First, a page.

The essential oils of Chenopodium ambrosioides L., Justicia pectoralis Jacq., and Vitex agnus-castus L. [13] present in vitro anti-T. cruzi activity at concentrations of 21.3, 56.8, and 155.8 µg/mL, respectively. Each was dissolved in DMSO and further analyzed by colorimetric assay (MTT) [15,16]. The compound 1,8-cineole is the largest constituent of the V. agnus-castus essential oil, and terpinolene is a major component of the essential oils obtained from J. pectorals and C. ambrosioides.
The essential oils of the species Lippia pedunculosa Hayek [30], Lippia sidoides Cham. [13], Lippia alba (Mill.), Lippia citriodora Kunth., Lippia dulcis Trev., Lippia micromera Schauer and Lippia origanoides Kunth. [31] showed in vitro trypanocidal activity against T. cruzi, with L. pedunculosa at concentrations of 11.3 and 15.1 µg/mL, L. sidoides at 10.3 and 28.9 µg/mL, L. alba at 5.5 and 12.5 µg/mL, L. citriodora at 24.3 and 75 µg/mL, L. dulcis at 32.8 and 51.7 µg/mL, and L. micromera at 50.6 and 60.7 µg/mL. Finally, L. origanoides obtained values of 9.9 and 50.5 µg/mL. Analysis of these essential oils revealed citral, p-cymene, carvacrol, limonene, carvone, thymol, trans-β-caryophyllene, rotundifolone and piperitenone as the principal constituents of these Lippia spp., which are rich sources of biologically active compounds.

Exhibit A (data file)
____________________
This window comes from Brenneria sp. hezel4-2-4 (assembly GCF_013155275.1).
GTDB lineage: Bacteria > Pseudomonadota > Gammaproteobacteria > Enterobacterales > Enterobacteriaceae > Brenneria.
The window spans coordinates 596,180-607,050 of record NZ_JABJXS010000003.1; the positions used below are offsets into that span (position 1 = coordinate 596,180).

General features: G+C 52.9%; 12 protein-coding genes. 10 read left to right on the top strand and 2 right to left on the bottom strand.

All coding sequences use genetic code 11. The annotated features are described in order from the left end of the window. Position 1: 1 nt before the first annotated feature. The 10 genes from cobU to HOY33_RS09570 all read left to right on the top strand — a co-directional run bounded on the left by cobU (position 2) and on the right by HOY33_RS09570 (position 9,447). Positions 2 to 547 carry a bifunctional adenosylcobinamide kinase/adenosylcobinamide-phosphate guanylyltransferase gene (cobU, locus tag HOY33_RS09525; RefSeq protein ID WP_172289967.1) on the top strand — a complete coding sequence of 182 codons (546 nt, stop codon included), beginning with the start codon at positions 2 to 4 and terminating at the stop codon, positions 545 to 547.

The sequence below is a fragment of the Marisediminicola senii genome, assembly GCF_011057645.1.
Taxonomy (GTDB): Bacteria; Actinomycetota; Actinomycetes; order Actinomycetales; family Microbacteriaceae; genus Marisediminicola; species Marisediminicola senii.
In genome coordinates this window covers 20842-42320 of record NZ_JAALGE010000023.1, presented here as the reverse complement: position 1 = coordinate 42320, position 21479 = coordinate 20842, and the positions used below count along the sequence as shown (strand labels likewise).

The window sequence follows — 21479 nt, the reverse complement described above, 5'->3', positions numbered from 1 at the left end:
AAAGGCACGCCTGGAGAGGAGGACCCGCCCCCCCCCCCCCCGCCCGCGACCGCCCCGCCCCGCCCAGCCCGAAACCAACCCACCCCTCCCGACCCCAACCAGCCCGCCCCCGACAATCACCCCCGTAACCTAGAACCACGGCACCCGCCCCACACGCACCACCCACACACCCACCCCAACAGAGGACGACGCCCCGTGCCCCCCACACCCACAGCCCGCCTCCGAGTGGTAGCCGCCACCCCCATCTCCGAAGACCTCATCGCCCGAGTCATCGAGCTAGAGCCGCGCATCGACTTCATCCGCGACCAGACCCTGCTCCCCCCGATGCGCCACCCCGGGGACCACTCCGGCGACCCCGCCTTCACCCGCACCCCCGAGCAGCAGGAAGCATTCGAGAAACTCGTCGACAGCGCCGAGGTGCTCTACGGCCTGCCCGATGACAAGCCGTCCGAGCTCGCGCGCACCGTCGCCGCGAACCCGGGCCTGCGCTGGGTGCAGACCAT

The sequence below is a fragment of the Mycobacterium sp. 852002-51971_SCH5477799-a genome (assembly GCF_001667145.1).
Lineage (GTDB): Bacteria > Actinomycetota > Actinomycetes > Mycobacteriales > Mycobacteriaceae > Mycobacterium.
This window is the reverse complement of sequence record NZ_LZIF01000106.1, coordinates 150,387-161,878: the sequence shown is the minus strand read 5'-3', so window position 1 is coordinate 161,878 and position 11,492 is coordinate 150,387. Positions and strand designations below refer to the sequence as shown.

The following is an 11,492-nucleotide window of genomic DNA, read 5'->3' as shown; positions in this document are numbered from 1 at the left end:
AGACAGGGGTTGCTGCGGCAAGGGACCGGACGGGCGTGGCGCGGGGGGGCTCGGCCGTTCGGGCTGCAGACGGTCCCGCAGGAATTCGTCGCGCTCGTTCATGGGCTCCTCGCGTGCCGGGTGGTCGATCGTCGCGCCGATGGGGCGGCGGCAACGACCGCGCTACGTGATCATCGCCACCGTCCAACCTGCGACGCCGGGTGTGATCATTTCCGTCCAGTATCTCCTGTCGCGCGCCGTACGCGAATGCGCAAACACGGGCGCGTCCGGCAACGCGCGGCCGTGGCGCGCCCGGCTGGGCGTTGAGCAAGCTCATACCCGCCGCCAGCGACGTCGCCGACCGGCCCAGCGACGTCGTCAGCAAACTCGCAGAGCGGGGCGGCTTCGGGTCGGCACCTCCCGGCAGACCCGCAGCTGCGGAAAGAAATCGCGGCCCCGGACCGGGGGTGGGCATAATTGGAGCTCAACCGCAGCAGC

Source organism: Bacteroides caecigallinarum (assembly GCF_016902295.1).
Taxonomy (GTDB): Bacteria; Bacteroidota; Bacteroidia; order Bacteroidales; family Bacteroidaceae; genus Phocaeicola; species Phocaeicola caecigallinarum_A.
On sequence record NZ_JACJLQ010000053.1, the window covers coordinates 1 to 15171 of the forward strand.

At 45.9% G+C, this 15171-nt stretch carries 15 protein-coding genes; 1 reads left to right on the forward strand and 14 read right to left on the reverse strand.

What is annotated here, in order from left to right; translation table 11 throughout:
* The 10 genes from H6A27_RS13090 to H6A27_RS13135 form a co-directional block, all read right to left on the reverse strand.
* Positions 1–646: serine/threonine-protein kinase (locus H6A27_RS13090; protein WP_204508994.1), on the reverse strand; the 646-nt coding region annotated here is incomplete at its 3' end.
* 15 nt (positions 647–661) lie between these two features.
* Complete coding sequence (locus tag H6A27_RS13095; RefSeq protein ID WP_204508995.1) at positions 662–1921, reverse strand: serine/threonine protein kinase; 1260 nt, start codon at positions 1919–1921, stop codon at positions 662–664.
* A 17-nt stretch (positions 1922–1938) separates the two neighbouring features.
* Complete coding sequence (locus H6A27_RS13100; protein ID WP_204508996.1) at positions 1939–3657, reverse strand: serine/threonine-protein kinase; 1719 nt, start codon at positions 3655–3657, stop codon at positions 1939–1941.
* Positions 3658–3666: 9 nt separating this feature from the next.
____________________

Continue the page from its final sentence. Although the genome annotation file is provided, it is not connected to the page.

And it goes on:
Costa et al. (2013) [21] conducted studies with the essential oils of the species Annona pickelii (Diels) H. Rainer and Annona salzmannii A. DC., which presented in vitro anti-T. cruzi activity of 28.7 and 89.7 µg/mL, respectively. In 2012, Costa et al. [32] conducted a study on Annona vepretorum Mart., which presented trypanocidal activity against T. cruzi at a concentration of 40.9 µg/mL. Analysis of the essential oils of these species revealed that sesquiterpenes are the main constituents; for Annona pickelii, the highest percentages were for bicyclogermacrene and (E)-caryophyllene; for A. salzmannii, the compounds with the highest percentages were (E)-caryophyllene, bicyclogermacrene, δ-cadinene, α-copaene and germacrene D; and for Annona vepretorum, the compounds with the highest percentages were bicyclogermacrene and spathulenol. In general, the trypanocidal activities were attributed to the high concentrations of bicyclogermacrene.